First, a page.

(Cover picture courtesy of 10Thirty.)
Claudius has survived the murderous intrigues of his predecessors to become, reluctantly, Emperor of Rome. Here he recounts his surprisingly successful reign: how he cultivates the loyalty of the army and the common people to repair the damage caused by Caligula; his relations with the Jewish King Herod Agrippa; and his invasion of Britain. But the growing paranoia of absolute power and the infidelity of his promiscuous young wife, Messalina, mean that his good fortunate will not last for ever. In this second part of his fictionalized autobiography Claudius—wry, rueful, always inquisitive—brings to life some of the most scandalous and violent times in history.
To be perfectly honest, until I finished I, Claudius I had no idea there actually was a sequel. The first book has definitely overshadowed its own sequel, which does tend to happen to classic books. I was lucky to even find a copy in the bookstore, which I took despite absolutely hating the cover. Whoever designed it goes by the maxim ‘sex sells’, you can be sure of that. But I digress.
In some ways I enjoyed Claudius the God more than I, Claudius. One thing I really did like was that poor Claudius finally does get to be the good emperor we all know he would be. In fiction I can be a sucker for tragedy, so the inevitably of his death upped the tension for me and since Robert Graves wrote this as a memoir, we have Claudius dropping little hints about his fate. This is especially true when he talks of how much he was in love with Messalina and didn’t discover her betrayals until much, much later. Thus the subtitle “and his wife Messalina” in some editions of the book.
At the same time, I wasn’t as emotionally invested in Claudius the God as I was in the first book. Perhaps it was Claudius’ eventual change from idealist who wants to restore the Republic to cynical Emperor who does not fight fate when it comes to Nero taking the throne after him. Of course Graves had to stick to history, but I would have liked to see Claudius care a little more about what would happen after he died. His friendship with Herod Agrippa was interesting and certainly played a huge part in the story, but I also felt it got more page time than it should have. The backstory on Herod was absolutely necessary, but it did slow the action to a crawl for the first part of the book.
I had a hard time getting through parts like the Herod backstory, but Robert Graves more than made up for it in the sheer attention to detail. We learn so much about Roman life and get a sense of how the Romans really viewed the world around them, including their conquered territories and provinces. The interactions between the different power players of the day (Vitellius, Messalina, Narcissus, Agrippinilla and many more) were pretty much the best part of the book. And you can’t help but love poor Claudius, despite his flaws.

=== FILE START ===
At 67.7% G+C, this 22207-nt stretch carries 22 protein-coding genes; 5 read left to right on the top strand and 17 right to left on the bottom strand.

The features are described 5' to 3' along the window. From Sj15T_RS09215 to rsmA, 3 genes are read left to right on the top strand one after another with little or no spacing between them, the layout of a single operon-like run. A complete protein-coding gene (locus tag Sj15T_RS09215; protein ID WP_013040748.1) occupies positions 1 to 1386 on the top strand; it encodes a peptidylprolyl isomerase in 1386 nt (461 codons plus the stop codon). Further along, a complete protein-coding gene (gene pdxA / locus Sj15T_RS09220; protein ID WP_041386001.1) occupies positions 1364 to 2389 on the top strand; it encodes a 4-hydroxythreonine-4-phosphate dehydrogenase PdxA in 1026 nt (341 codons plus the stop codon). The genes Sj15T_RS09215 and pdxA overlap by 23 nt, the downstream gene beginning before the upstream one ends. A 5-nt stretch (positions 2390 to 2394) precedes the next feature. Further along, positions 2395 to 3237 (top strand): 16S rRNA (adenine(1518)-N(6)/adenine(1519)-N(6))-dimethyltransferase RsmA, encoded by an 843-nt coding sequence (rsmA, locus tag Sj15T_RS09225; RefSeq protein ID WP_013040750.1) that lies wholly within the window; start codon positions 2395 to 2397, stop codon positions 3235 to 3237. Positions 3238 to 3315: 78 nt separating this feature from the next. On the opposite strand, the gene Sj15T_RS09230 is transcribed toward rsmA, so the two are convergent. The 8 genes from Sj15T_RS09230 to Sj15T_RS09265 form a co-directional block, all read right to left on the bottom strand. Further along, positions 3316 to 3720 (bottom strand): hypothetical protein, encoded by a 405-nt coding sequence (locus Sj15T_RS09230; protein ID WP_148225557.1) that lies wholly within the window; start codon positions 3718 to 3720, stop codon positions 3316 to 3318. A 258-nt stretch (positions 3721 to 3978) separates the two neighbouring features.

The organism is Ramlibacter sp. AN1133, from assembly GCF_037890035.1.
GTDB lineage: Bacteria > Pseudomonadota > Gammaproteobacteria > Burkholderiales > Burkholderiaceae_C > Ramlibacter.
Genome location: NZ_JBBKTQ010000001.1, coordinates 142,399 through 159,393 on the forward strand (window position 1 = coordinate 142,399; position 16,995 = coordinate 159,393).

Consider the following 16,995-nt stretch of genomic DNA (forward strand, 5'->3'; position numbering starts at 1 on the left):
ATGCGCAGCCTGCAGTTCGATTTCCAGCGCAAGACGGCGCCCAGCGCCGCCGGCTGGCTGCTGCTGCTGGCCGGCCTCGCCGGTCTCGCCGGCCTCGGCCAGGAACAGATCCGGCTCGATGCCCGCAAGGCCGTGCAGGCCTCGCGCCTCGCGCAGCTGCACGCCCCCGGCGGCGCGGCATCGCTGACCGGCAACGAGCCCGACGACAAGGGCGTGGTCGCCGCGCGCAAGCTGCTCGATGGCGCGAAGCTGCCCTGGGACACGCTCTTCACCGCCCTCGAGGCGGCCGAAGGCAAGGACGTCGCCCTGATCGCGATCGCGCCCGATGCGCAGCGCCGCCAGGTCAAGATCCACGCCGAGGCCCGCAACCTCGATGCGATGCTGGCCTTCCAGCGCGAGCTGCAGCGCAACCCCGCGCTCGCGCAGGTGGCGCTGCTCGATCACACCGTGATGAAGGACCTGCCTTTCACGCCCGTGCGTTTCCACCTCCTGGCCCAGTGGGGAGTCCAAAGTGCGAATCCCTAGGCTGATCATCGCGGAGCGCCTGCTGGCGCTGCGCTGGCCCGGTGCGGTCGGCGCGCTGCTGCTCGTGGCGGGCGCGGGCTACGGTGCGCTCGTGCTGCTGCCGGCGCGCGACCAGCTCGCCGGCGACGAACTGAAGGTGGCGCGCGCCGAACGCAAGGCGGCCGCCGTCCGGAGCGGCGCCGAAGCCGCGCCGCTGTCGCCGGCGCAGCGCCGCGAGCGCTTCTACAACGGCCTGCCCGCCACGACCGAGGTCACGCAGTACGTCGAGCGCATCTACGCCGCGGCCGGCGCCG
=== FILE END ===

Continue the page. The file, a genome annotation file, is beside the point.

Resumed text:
I give this book 4/5 stars.
(Cover picture courtesy of Bookyurt.)
Tiberius Claudius Drusus Nero Germanicus lived from 10 B. C. to 54 A. D. Despise as a weakling and dismissed as an idiot because of his physical infirmities, Claudius survived the intrigues and poisonings that marked the reigns of Augustus, Tiberius, and the mad Caligula to become Emperor of Rome in 41 A. D. I, Claudius, the first part of Robert Graves’s two-part account of the life of Tiberius Claudius, is written in the form of Claudius’s autobiography and stands as one of the modern classics of historical fiction.
I love both Roman history and historical fiction, so when I got the classic I, Claudius for my birthday, I was incredibly excited. But did it live up to all of the hype?
I, Claudius is written from Claudius’ point of view and really did a lot to repair the reputation of one of the most unlikely emperors in the history of Rome. Claudius was often portrayed as an inept fool who survived only because he was the butt of the Imperial family’s jokes, but Robert Graves’ classic really did make people start to examine the real Claudius. Due to my interest in Roman history, I was lucky enough to be introduced to this Claudius through Mike Duncan’s History of Rome podcast. Both Mike Duncan’s incredible podcast and I, Claudius do Claudius justice and shed a lot of light on the complicated politics of Imperial Rome.
One thing I didn’t like, and this is more of a personal matter, is the fact that Robert Graves seemed to subscribe to the Livia-poisoned-everyone theory. Did the Augusta poison people? Almost certainly. But did she really have Augstus, Agrippa, Lucius, Marcellus, Gaius and Claudius’ grandfather poisoned (and many, many others)? Almost certainly not. However, this particular theory makes for excellent fiction and some of the incidents related by Claudius are probably embellishments, but that’s why it’s called historical fiction. These things could have happened, but they likely did not.
Claudius himself is a great character. Because of the autobiography format of the novel, we get to see him as he grows up through his eyes. The writing style is as if Claudius is writing many years later, so there is quite a bit of foreshadowing of certain events and we do get insight into some incidents we never would have gotten otherwise. My only real complaint was that the book ended just when things were going to get good: his ascent to the purple, so to speak. That’s also why I’m eager to read the much overshadowed sequel to this classic novel, Claudius the God.
I give this book 5/5 stars.